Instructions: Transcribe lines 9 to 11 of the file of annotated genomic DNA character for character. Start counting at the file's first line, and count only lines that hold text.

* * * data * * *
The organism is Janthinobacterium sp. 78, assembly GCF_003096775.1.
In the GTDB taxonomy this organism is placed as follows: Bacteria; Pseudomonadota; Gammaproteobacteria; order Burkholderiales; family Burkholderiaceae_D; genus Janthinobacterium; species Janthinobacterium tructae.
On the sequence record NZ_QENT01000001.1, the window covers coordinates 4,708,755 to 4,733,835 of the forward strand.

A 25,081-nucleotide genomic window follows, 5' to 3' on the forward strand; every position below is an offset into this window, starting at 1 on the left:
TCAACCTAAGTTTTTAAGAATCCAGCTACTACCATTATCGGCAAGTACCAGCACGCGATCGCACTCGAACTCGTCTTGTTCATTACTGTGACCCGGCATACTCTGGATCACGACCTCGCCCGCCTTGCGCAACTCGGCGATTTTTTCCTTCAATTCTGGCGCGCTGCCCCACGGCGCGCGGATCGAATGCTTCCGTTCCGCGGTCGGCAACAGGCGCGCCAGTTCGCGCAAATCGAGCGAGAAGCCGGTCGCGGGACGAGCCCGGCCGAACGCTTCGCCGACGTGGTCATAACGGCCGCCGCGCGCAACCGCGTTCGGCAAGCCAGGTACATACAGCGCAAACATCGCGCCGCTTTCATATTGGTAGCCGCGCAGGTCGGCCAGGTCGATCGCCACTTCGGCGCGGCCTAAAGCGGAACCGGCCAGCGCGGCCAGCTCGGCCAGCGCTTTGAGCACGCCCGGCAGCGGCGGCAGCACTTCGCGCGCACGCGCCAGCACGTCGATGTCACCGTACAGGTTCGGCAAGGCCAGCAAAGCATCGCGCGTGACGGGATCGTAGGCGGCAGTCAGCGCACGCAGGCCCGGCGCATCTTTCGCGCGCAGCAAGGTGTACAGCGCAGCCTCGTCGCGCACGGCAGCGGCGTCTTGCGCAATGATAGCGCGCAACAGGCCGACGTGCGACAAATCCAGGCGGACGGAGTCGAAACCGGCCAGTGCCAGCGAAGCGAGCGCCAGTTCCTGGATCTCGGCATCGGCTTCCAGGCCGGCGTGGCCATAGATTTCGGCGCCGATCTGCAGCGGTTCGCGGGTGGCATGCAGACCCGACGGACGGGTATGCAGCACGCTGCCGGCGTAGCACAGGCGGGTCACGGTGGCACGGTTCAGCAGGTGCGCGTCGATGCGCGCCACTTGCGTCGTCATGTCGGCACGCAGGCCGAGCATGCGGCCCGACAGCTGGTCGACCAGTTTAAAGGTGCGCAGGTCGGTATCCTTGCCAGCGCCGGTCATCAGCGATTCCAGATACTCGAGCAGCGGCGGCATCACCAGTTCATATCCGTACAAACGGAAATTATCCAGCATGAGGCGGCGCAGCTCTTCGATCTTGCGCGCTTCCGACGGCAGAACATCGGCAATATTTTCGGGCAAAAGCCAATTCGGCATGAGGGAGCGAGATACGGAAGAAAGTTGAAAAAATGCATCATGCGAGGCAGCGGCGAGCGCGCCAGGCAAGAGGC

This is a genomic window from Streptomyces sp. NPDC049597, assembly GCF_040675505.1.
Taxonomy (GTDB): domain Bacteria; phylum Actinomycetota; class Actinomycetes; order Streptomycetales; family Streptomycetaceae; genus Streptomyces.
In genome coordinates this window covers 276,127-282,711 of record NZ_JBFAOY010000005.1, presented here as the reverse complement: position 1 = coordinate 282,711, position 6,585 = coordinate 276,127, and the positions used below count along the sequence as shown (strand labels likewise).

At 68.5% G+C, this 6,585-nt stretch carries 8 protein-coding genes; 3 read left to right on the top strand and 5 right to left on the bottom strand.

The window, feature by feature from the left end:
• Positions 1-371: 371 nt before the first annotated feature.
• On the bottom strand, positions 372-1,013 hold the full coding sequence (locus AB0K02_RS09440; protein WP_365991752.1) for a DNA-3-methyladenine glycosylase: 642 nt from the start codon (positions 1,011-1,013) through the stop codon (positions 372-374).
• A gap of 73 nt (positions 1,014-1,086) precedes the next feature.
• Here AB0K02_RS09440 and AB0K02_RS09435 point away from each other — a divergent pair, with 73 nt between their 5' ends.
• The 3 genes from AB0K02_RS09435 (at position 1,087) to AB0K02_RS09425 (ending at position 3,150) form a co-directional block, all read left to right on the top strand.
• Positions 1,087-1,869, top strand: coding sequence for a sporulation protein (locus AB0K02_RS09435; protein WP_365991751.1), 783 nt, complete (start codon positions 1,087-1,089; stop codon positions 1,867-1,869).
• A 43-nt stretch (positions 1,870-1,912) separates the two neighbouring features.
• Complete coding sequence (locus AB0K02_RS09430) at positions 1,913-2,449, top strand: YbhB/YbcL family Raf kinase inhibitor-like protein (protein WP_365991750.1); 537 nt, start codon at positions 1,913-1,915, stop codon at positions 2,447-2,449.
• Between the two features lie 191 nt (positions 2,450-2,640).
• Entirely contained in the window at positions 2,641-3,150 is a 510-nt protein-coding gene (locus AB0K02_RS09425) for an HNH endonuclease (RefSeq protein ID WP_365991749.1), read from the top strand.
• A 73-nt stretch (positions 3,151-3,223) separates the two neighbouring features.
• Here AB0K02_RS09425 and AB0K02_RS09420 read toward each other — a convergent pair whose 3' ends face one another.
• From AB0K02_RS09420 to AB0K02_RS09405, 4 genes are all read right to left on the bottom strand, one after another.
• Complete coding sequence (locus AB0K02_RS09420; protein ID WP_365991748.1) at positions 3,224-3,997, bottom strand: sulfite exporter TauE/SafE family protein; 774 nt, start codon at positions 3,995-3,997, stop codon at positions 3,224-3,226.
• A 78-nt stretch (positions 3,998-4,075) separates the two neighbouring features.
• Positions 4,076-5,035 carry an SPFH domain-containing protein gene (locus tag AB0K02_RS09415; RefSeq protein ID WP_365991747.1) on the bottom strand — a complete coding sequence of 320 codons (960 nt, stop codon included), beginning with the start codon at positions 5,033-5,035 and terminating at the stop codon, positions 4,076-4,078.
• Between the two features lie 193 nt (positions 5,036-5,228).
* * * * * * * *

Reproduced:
At 68.5% G+C, this 6,585-nt stretch carries 8 protein-coding genes; 3 read left to right on the top strand and 5 right to left on the bottom strand.

The window, feature by feature from the left end:
• Positions 1-371: 371 nt before the first annotated feature.